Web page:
In general, defendants' motions question whether plaintiffs have alleged sufficient facts to demonstrate a distinct and palpable injury. In this context, it is important to note that any allegations of abstract, hypothetical, or conjectural injury on plaintiffs' part are insufficient to impart the necessary standing to sue public entities or officials. Biggs v. Block, 629 F. Supp. 1574, 1577 (E.D.N.Y. 1986).
In part, the question becomes one of whether plaintiffs have alleged sufficient injury in fact. However, in a steering or community-wide fair housing case such as this, plaintiffs' complaint may have to articulate with greater specificity the nature of the injury and how it was caused by the defendant's violation than would ordinarily be required. In fact, the Supreme Court has suggested the inclusion of more detail on the causation elements necessary to establish the plaintiff's standing to sue. See Havens Realty Corp. v. Coleman, 455 U.S. 363, 376-78, 71 L. Ed. 2d 214, 102 S. Ct. 1114 (1982); Gladstone, Realtors v. Village of Bellwood, 441 U.S. 91, 109-11, 60 L. Ed. 2d 66, 99 S. Ct. 1601 (1979); Warth, 422 U.S. at 502-08. Only one plaintiff with standing is required for a case to be decided on its merits. See Village of Arlington Heights v. Metropolitan Housing Development Corp., 429 U.S. 252, 263-64, 50 L. Ed. 2d 450, 97 S. Ct. 555 (1977).
Moreover, although a plaintiff may have alleged injury sufficient to obtain a hearing on the question of a defendant's liability for damages, that plaintiff may not have met the standard to be heard on a claim for injunctive or declaratory relief. Id.; see also City of Los Angeles v. Lyons, 461 U.S. 95, 101-02, 75 L. Ed. 2d 675, 103 S. Ct. 1660 (1983). The latter rule takes on particular importance in cases, like this one, which are filed as class actions.
The question of plaintiffs' standing in a class action suit does not end with the constitutional inquiry into an individual plaintiff's standing to raise issues generally. For example, "if none of the named plaintiffs purporting to represent a class establishes the requisite of a case or controversy with the defendants, none may seek relief on behalf of himself or any other member of the class." O'Shea v. Littleton, 414 U.S. 488, 494, 38 L. Ed. 2d 674, 94 S. Ct. 669 (1974). Additional qualifications of a class representative, pursuant to Fed.R.Civ.P. 23, must also be met. A plaintiff must have, assuming common issues, individual standing to raise those common issues.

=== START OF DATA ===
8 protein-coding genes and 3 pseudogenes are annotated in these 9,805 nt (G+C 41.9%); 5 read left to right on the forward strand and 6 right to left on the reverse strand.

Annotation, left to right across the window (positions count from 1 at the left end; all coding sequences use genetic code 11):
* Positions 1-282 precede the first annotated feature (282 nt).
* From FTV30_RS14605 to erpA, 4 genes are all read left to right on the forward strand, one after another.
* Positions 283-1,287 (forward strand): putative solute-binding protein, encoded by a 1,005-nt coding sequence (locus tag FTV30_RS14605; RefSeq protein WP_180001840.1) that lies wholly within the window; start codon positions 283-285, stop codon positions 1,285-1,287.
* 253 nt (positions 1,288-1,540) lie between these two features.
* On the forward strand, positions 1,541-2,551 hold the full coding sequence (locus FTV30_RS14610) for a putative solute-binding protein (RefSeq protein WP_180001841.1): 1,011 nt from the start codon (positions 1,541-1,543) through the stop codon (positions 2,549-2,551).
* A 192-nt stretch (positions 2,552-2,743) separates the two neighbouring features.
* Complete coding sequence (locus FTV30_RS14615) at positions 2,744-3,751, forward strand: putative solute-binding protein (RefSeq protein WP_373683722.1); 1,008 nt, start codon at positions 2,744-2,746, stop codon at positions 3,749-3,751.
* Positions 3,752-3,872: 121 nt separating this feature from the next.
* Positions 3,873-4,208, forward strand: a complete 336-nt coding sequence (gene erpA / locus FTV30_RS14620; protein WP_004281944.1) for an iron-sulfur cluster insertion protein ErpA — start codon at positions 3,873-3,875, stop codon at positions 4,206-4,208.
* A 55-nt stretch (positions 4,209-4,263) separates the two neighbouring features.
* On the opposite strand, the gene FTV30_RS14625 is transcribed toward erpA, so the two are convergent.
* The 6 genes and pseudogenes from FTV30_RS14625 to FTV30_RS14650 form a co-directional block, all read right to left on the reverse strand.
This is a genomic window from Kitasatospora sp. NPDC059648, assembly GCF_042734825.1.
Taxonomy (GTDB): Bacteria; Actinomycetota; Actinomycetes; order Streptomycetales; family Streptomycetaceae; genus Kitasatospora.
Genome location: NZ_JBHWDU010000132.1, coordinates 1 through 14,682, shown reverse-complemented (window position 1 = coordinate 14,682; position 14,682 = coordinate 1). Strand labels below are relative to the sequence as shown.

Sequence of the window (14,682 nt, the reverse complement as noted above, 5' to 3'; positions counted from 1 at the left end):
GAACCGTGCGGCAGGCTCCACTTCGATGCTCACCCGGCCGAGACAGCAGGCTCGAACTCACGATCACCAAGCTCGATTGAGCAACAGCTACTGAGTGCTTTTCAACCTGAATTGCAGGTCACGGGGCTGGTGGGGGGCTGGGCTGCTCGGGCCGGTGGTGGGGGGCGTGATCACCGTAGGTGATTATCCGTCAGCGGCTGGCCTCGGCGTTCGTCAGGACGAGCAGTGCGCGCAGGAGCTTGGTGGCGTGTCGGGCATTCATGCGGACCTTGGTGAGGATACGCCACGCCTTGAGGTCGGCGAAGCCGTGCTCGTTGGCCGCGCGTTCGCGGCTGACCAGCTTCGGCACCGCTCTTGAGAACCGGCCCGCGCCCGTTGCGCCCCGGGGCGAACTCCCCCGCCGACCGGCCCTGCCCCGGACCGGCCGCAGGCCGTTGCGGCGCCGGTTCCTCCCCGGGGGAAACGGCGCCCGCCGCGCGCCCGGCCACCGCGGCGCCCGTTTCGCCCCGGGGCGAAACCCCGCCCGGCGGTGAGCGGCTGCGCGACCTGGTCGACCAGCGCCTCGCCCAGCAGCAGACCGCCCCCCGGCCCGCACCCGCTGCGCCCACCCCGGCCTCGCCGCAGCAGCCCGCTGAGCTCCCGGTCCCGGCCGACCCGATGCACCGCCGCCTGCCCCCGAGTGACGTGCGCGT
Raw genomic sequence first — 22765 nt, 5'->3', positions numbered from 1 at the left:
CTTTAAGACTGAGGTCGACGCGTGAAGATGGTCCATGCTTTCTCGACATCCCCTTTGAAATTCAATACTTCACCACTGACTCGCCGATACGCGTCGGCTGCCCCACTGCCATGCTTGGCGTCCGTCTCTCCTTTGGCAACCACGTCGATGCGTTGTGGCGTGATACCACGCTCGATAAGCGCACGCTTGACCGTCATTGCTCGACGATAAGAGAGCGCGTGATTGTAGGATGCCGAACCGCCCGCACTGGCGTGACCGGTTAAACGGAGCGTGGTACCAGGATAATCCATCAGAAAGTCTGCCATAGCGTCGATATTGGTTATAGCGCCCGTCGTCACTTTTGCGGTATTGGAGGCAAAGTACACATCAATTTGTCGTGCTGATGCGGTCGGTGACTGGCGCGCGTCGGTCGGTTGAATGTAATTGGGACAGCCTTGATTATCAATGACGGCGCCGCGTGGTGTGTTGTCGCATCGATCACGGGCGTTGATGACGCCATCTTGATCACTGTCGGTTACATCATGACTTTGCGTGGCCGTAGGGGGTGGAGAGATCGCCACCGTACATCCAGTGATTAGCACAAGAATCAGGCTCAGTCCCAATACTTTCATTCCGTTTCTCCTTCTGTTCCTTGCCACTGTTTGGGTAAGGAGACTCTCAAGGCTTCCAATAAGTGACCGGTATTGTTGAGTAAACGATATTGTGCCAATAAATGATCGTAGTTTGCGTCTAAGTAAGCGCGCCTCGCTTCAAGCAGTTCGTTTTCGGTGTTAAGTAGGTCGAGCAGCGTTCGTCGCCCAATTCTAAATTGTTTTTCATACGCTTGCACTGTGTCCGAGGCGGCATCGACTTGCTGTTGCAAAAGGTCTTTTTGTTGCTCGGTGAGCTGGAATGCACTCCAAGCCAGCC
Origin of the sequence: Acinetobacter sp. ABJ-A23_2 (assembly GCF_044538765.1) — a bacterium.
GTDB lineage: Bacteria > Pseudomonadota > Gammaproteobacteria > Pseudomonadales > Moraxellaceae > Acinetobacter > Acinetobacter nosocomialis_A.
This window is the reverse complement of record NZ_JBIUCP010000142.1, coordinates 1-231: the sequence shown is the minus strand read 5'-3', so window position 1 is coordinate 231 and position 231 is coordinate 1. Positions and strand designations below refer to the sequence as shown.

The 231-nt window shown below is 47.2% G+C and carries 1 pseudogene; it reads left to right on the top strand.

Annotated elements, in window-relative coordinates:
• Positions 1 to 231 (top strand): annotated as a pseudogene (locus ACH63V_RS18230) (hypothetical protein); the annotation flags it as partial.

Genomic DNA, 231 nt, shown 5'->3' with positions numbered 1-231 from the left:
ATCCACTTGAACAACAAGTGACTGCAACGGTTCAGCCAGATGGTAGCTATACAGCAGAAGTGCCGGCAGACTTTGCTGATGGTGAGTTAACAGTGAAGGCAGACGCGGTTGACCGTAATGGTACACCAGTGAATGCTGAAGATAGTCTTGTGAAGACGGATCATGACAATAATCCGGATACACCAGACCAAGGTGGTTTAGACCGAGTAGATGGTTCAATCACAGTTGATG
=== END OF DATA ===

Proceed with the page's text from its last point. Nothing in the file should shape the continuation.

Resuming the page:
II. STRING CHALLENGE TO THE FIRST AMENDED BELMONT COMPLAINT
Plaintiffs Jessie Comer and Jewel Culverhouse are minority, low-income residents of the City of Buffalo. The contention is that each plaintiff is eligible for Section 8 -- Existing Housing subsidies administered by defendants HUD, Belmont, and Amherst. Plaintiffs allege that many of defendants' policies, practices, and procedures discriminate against them on the basis of their minority race and have contributed to the creation and perpetuation of segregated housing patterns throughout Erie County.
Among all of the policies complained of, plaintiffs target two in particular in this complaint. The first policy provides local residency preferences to Section 8 program applicants who reside or work in the suburbs surrounding the City of Buffalo. Secondly, plaintiffs allege that Belmont failed to conduct an adequate outreach program. The court will discuss the outreach issue, common to both the Belmont and RAC complaints, in section III of this order.
A. The Local Preference Claim
The Section 8 housing program was enacted for the purpose of aiding lower income families to obtain housing assistance payments for existing newly constructed and substantially rehabilitated housing. 42 U.S.C. § 1437(f). Defendant Belmont is the public housing agency (PHA) of defendant Town of Amherst and serves as the administrator of a consortium of 41 communities in Erie County, New York. There are presently three Section 8 programs administered by Belmont: the certificate program, the housing voucher program, and the moderate rehabilitation program. The rehabilitation program is not at issue in this suit.
Under the certificate program, persons entitled to rental assistance may receive assistance for an apartment of their choice within certain geographical limits established by HUD. Individuals pay no more than a set percentage of their combined monthly income toward rent and utilities.
Under the voucher program, individuals may use their rental assistance subsidy anywhere in Erie County. There is no limit on the amount of rent a tenant pays, since the tenant must contribute the shortfall between the amount of rent and the subsidy, which is based on a "payment standard" established by HUD.
As with most public assistance programs, there are more applicants than funds available for assistance. Consequently, defendant Belmont devised a waiting list for all Section 8 applicants. Under this system, priorities are assigned to each applicant based upon various claims of preference. The first priority is given to an applicant who qualifies for a "federal preference" as defined in 24 C.F.R. § 882.219. To qualify, an applicant must prove to be: (a) involuntarily displaced; (b) living in substandard housing; or (c) paying more than fifty (50) percent of gross family income toward rent and utilities. Proof of any one of the three factors noted yields a federal preference. Id.
According to HUD regulations, Belmont may incorporate other non-federal preferences, including the use of a "local preference," designed to rank applicants on the waiting list who are qualified for a federal preference. For example, Belmont may give precedence to those applicants who qualify for both a federal preference and a local preference over nonresident applicants who hold only federal preferences. See 24 C.F.R. § 882.2199(b)(1) & § 882.219(b)(2)(iii)(A). However, there are several limitations. Local residency preferences may not be based on the length of time an applicant has resided in the jurisdiction. An applicant who is working, or who has received notice to begin work in the local jurisdiction, must be treated as a resident. See 24 C.F.R. § 882.209(a)(4)(i).
Belmont gives local preference to any eligible applicant either living, working in, or intending to work in any of the 41 communities of the Erie County consortium. Belmont incorporates its local preference in accordance with the following priorities:
Priority 1: Applicants claiming both federal and
Priority 2: Applicants claiming federal preferences
Priority 3: Applicants claiming local preferences
Priority 4: Applicants claiming no preferences.